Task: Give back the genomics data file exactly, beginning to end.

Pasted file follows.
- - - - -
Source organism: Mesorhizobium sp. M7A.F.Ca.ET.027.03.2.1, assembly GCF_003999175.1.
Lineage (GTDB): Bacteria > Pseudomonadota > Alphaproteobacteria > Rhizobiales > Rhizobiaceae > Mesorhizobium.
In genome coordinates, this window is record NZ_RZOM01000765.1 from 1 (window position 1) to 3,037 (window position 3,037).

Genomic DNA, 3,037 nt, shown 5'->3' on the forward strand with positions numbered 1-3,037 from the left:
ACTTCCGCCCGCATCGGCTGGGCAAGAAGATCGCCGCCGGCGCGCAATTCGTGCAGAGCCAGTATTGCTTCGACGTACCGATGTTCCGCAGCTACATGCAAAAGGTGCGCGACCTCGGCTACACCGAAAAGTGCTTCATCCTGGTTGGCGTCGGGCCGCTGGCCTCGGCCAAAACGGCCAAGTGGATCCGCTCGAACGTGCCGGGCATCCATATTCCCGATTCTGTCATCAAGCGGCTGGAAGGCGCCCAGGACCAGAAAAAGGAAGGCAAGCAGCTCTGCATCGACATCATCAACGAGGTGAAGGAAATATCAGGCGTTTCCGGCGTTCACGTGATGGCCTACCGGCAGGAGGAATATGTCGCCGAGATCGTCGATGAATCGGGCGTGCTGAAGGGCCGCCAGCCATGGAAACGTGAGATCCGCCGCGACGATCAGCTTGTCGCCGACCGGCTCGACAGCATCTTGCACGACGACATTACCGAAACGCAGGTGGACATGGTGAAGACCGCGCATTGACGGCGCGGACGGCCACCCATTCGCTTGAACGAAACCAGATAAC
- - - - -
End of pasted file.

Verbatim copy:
Source organism: Mesorhizobium sp. M7A.F.Ca.ET.027.03.2.1, assembly GCF_003999175.1.
Lineage (GTDB): Bacteria > Pseudomonadota > Alphaproteobacteria > Rhizobiales > Rhizobiaceae > Mesorhizobium.
In genome coordinates, this window is record NZ_RZOM01000765.1 from 1 (window position 1) to 3,037 (window position 3,037).

Genomic DNA, 3,037 nt, shown 5'->3' on the forward strand with positions numbered 1-3,037 from the left:
ACTTCCGCCCGCATCGGCTGGGCAAGAAGATCGCCGCCGGCGCGCAATTCGTGCAGAGCCAGTATTGCTTCGACGTACCGATGTTCCGCAGCTACATGCAAAAGGTGCGCGACCTCGGCTACACCGAAAAGTGCTTCATCCTGGTTGGCGTCGGGCCGCTGGCCTCGGCCAAAACGGCCAAGTGGATCCGCTCGAACGTGCCGGGCATCCATATTCCCGATTCTGTCATCAAGCGGCTGGAAGGCGCCCAGGACCAGAAAAAGGAAGGCAAGCAGCTCTGCATCGACATCATCAACGAGGTGAAGGAAATATCAGGCGTTTCCGGCGTTCACGTGATGGCCTACCGGCAGGAGGAATATGTCGCCGAGATCGTCGATGAATCGGGCGTGCTGAAGGGCCGCCAGCCATGGAAACGTGAGATCCGCCGCGACGATCAGCTTGTCGCCGACCGGCTCGACAGCATCTTGCACGACGACATTACCGAAACGCAGGTGGACATGGTGAAGACCGCGCATTGACGGCGCGGACGGCCACCCATTCGCTTGAACGAAACCAGATAAC